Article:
The following four questions about writing are part of a "blog-hop" that's doing the rounds at the moment. If you've never heard of this term, a blog-hop is like a never-ending relay (if the baton could be divided an infinite number of times). I received the baton from straight-talking fellow Melbournian Annette of I Give You the Verbs. Annette is one of the friendliest, most encouraging, most connected bloggers I've met, and you can read about her own writing process here. Leave Annette a comment because she always responds, and she's wonderfully chatty and supportive across social media.
1. What are you working on right now?
This blog! I'm always trying to improve it because I want it to be more useful, more interesting, and more reliable for you*. Straight after this I'm going to write you a post on an amazing Australian artist, who was kind enough to answer some questions for us about where she finds inspiration (and time) to create. That'll go live tomorrow so stay tuned!
* An e-book - possibly a series of e-books - about Melbourne and parenting and parenting in Melbourne, and stuff like that
* Letters - lots and lots of snail mail letters to you guys. And on the back of that, I'm thinking perhaps I'll form a mail-art pen-pal network, and/or a stationery swap. Would anyone be interested if I did that?
* A novel - it's about a sommelier who does dastardly things to get hold of the ultimate wine. I have been working on this novel FOREVER (or so it seems), because it's hard to get and keep your head inside a novel with little distractions running around the house
* My job! - part time, I write feature articles for magazines, and write copy and communications strategies for companies and charities
Phew that's a lot of writing. No wonder the carpal tunnel has been acting up.
2. How does your writing differ from others in your genre?
One of the great things about personal blogs is that they are free from the constraints of house styles, or any formulaic kinds of writing. So really this question is moot. What you read here differs from others because it is my voice, writing about my life and my ideas and the things that I love and the things that I think (I hope) will bring you joy.
3. Why do you write what you do?
Being born into a literate culture brings with it many advantages. But one of the disadvantages is that many of us have lost the ability to retain things - facts, stories, ideas - without writing them down. I definitely fall into this category. In fact the way I'm not sleeping these days, I'd be in danger of forgetting my own name if it wasn't in my blog title! So I write this blog to document the things that are important. Precious moments, shared with those I love. Places I've visited that I really want to visit again. The process of building a home. At the same time, I keep discovering wonderful things that I want to share with you. Creative projects that I admire (and sometimes try). Food stories. Food trucks! Snail mail! Documenting and discovering. That's why I write this blog.
4. How does your writing process work?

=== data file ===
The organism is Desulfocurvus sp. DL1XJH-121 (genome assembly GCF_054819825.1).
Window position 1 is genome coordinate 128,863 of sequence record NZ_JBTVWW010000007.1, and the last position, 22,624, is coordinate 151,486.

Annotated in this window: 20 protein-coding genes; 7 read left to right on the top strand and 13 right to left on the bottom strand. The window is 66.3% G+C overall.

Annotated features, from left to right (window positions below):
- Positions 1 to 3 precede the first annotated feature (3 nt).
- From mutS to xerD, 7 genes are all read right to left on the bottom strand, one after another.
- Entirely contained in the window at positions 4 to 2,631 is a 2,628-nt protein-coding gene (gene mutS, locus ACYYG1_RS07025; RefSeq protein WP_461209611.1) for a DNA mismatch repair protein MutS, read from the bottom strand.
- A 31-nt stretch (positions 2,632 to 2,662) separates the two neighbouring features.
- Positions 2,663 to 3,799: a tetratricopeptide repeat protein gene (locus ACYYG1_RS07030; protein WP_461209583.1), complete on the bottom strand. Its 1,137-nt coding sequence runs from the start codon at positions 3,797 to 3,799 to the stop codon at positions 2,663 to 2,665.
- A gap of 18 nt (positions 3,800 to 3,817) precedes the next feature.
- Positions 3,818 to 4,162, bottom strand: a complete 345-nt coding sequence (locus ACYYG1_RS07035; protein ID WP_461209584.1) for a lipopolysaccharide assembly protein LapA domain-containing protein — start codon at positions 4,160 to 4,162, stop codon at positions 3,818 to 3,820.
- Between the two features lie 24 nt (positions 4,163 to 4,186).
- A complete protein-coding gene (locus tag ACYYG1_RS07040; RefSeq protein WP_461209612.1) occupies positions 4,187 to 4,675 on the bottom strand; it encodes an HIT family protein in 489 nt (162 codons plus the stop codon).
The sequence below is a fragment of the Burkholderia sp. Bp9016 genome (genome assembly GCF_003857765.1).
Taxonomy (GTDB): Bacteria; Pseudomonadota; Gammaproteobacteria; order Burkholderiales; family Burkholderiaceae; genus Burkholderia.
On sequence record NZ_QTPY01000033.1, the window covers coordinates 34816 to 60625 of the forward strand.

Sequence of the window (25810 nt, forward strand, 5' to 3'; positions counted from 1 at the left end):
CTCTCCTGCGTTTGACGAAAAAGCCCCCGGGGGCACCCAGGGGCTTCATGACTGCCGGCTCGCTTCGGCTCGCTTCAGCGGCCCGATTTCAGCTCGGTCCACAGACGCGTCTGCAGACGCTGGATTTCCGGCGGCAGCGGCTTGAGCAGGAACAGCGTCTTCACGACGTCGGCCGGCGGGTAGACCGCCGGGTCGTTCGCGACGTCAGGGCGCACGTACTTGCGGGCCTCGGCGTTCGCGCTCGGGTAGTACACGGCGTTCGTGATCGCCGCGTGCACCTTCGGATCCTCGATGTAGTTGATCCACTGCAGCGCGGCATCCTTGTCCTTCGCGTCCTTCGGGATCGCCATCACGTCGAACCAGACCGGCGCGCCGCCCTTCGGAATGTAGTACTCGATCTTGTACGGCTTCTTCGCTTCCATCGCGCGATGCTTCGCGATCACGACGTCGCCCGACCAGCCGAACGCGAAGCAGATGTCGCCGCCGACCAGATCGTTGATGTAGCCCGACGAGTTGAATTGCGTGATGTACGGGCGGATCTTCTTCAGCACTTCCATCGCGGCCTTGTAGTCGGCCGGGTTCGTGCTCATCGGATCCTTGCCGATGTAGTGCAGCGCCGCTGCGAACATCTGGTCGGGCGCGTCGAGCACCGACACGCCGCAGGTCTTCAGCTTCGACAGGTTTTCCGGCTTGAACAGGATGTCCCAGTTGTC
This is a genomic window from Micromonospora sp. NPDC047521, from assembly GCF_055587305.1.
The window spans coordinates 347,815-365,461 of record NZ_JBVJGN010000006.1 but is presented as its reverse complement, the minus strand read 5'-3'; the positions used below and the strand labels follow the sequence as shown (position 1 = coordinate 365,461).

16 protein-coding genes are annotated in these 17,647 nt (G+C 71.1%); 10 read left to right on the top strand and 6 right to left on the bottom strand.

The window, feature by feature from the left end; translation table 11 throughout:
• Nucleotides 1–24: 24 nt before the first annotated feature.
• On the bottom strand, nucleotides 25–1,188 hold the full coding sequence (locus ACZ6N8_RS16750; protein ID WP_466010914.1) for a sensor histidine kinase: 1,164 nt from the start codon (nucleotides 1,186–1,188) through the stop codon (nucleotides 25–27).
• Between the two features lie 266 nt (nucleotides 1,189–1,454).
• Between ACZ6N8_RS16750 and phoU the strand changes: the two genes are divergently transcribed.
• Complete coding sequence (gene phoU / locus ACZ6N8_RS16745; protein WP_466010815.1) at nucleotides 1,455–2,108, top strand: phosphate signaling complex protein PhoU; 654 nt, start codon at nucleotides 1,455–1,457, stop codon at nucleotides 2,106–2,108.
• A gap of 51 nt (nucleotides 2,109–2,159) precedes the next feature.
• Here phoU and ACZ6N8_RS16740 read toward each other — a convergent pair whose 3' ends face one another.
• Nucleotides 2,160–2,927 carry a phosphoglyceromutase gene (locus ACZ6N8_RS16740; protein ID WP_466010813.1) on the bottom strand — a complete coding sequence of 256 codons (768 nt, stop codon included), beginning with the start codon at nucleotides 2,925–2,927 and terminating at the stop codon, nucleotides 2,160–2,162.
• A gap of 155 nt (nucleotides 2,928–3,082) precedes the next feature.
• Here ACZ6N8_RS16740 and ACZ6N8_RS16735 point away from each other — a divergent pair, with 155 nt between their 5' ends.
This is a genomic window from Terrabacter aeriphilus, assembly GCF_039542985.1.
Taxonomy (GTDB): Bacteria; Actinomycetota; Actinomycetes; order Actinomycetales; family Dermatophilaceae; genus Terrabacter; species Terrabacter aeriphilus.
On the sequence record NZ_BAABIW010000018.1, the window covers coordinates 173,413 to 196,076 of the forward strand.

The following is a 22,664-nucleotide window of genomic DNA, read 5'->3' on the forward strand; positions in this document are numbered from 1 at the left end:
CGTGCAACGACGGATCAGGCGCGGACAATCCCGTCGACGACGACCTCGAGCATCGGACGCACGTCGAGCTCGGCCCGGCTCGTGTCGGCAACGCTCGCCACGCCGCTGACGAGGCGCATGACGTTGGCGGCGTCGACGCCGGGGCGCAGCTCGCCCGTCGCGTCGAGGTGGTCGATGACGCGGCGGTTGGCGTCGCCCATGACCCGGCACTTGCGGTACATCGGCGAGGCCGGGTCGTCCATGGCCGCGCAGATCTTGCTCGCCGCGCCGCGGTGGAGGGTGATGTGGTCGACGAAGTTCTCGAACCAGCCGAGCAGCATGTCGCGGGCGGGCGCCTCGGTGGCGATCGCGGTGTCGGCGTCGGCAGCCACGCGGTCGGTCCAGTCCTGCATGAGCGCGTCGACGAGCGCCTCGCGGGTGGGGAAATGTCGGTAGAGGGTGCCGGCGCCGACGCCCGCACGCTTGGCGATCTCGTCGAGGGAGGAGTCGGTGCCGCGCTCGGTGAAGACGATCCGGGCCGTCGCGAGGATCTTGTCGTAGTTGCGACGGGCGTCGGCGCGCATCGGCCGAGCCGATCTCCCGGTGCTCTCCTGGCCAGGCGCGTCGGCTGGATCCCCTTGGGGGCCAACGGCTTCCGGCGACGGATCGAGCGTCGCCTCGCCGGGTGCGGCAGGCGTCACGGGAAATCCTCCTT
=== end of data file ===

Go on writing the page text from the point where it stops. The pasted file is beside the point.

My top tip - as an author, a journalist, a blogger, a copywriter and an all-round storyteller - is to break everything down into manageable portions. If you don't know where to start, just write one paragraph. Then another, and another. When I was at university I'd break a standard 3000 word essay down into portions: 200-300 word introduction, 200 word conclusion. Three key arguments, of 800 words each. Four core elements / points to each argument, of 200 words each. That's not much. Just start writing! Before I knew it I'd have my 3000-word essay written, and all I needed then was to give it a "big picture" finesse. That is still my writing process today, in everything I do. Just break it down and anything - even a novel - becomes achievable.
Another trick that my first editor taught me was this: you don't have to be the expert, you just have to find the expert and ask them the right questions. Whether I'm sharing craft or recipes on this blog, writing a feature story about business, writing a novel about wine or anything else, that advice has come in handy almost every day of my writing life.
Now, what about the other writers?
Passing the baton, I want you to first meet Belgium-based Turkish blogger Gulin Senol-Dreesen. Her blog Hyper Real Details is a beautiful reflection of the fleeting moments that make life so precious. Gulin reached out to me when I had just given birth to Madeleine, and she was pregnant with her own beautiful daughter. She is such a lovely, artistic soul. Sometimes she lets her images tell the story, in others, her words shine (despite English not being her first language - can you imagine how hard that must be?). I can't wait to read what she has to share about why she writes.
Next, I want to introduce you to Katherine Mackenzie-Smith of The Beauty of Life. Katherine is one of those people who acts on her dreams. You know how when the rest of us are sitting around thinking "I wish I had that" or "I wish I did that for a job" or "I wish that was my life"...? When Katherine thinks those things, she makes them happen. Recently Katherine switched careers from TV production to life coaching, and I can't think of anyone more qualified to help people make their own dreams come true. I met her through her personal blog, and have followed her progress with pleasure.
Take it away ladies!
And in the meantime, tell me in the comments. Why do YOU write?
* (On that, is there anything you'd like to see more of on here? Anything you're not so keen on? Anything you'd like to hear from me that I haven't covered?)